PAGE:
LA Const. art. I, §17 (requiring concurrence of ten jurors to render a verdict in a criminal case, unless the punishment is capital); OR Const. art. I, §11 (requiring concurrence of ten jurors to render a verdict in a criminal case, except for first degree murder).
 Apodaca v. Oregon, 406 U.S. 404 (1972).
 Jackson v. Louisiana, 134 S.Ct. 1950 (Mem.) (2014) (denying certiorari).
 McDonald, 561 U.S. at 743 (quoting Twining v. New Jersey, 211 U.S. 78, 99 (1908)).
 Id. at 760 (quoting Twining, supra n.11, at 102).
 Id. (quoting Snyder v. Massachusetts, 291 U.S. 97, 105 (1934)).
 Id. (quoting Palko v. Connecticut, 302 U.S. 319, 325 (1937)) (internal quotation marks omitted).
 “[T]he requirement of unanimity arose during the Middle Ages and had become an accepted feature of the common-law jury by the 18th century.” Apodaca, 406 U.S. 404 at 407–08; See also 1 John Adams, A Defence of the Constitutions of Government of the United States, 376 (1797) (“it is the unanimity of the jury that preserves the rights of mankind…”).
 Apodaca, 406 U.S. 369 (Powell, J., concurring in the judgment) (“In an unbroken line of cases reaching back into the late 1800’s, the Justices of this Court have recognized, virtually without dissent, that unanimity is one of the indispensable features of federal jury trial.”); see also Riordan at 1414 (citing same).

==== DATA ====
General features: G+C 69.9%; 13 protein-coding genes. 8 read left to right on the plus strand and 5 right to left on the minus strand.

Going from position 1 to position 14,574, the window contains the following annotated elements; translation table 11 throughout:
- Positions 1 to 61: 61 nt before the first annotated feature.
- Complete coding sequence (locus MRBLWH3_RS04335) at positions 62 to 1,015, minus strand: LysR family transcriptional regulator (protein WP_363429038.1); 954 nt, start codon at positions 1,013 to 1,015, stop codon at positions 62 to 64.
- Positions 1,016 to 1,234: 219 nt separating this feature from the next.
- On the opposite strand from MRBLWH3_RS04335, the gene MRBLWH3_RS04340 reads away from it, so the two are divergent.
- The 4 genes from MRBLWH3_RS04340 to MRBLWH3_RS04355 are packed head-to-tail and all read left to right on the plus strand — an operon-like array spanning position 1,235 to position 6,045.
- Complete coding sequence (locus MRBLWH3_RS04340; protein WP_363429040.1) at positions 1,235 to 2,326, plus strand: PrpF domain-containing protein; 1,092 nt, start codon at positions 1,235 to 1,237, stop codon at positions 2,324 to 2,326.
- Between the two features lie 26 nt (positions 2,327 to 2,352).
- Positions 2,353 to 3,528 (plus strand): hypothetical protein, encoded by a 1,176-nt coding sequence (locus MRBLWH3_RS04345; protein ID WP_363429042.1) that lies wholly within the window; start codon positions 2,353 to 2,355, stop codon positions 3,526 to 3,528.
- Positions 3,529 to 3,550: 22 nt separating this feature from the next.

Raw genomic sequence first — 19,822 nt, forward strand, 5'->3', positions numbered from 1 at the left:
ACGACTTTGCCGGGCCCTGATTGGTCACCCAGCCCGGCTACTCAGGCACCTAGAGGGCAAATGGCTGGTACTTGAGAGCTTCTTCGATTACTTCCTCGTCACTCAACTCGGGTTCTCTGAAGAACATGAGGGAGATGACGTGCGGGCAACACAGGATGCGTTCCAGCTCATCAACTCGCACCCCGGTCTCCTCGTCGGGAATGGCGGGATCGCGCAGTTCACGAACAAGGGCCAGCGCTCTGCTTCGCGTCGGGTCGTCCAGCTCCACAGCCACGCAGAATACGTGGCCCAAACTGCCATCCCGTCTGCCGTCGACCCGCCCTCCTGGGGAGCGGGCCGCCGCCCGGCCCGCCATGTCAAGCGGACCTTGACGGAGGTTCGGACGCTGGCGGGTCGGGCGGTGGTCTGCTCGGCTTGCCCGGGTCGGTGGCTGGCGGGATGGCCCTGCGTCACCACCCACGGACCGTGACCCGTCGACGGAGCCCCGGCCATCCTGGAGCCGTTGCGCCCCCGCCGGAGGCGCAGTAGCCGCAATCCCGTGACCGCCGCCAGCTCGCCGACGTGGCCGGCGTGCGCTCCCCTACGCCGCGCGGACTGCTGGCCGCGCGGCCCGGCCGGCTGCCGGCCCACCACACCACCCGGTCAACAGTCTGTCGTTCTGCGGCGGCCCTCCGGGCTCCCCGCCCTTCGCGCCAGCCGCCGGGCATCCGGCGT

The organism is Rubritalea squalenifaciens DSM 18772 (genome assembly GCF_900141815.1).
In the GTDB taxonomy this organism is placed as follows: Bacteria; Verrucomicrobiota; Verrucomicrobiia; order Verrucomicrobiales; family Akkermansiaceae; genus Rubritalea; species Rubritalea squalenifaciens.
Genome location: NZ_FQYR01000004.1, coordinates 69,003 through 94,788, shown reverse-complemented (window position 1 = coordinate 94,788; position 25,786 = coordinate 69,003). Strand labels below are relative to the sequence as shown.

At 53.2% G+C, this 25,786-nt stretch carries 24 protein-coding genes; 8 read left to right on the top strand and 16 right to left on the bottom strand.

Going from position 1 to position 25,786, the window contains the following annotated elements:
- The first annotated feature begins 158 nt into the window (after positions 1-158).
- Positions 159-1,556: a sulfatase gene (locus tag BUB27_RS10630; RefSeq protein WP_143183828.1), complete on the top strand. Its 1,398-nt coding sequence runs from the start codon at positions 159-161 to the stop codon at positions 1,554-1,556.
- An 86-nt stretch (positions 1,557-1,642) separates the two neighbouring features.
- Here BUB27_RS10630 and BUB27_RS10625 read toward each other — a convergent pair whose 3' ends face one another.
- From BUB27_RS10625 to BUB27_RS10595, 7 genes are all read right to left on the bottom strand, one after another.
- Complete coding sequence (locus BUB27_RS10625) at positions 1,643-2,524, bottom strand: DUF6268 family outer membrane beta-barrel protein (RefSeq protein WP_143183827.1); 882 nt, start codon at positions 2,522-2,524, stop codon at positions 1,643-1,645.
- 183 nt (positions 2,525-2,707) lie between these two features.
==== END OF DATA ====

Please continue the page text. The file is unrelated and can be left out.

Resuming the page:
In fact, the court there says that “incorporated Bill of Rights protections are all to be enforced against the States under the Fourteenth Amendment according to the same standards that protect those personal rights against federal encroachment.” McDonald, 561 U.S. at 765 (citations and internal quotation marks omitted).
 The Court in McDonald explicitly recognized Apodaca as an “exception” to the rule against partial incorporation, noting this oddity in how the votes split, and said that Apodaca “does not undermine the well-established rule that incorporated Bill of Rights protections apply identically to the States and the Federal Government.” Id. at 766 n.14.
 See, e.g., Batson v. Kentucky, 476 U.S. 79 (1986) (holding that use of peremptory strikes to purposefully exclude black jurors warrants reversal). This term, the Supreme Court heard arguments in Foster v. Chatman, a case alleging that Georgia discriminatorily struck black jurors on the basis of race. Supreme Court Docket 14-8349; Petition for Writ of Certiorari, 2015 WL 2457657.
 See James Kachmar, Silencing the Majority: Permitting Nonunanimous Jury Verdicts in Criminal Trials, 28 Pac. L. J. 273, 307–308 (1996).
 Akhil Amar discusses the theory of the role of the jury in “refus[ing]” to follow a law it deems unconstitutional.” Akhil Reed Amar, The Bill of Rights: Creation and Reconstruction, 98–104 (1998). This narrower theory may provide a more legitimate basis for seeking to preserve the power of the jury not to apply a law.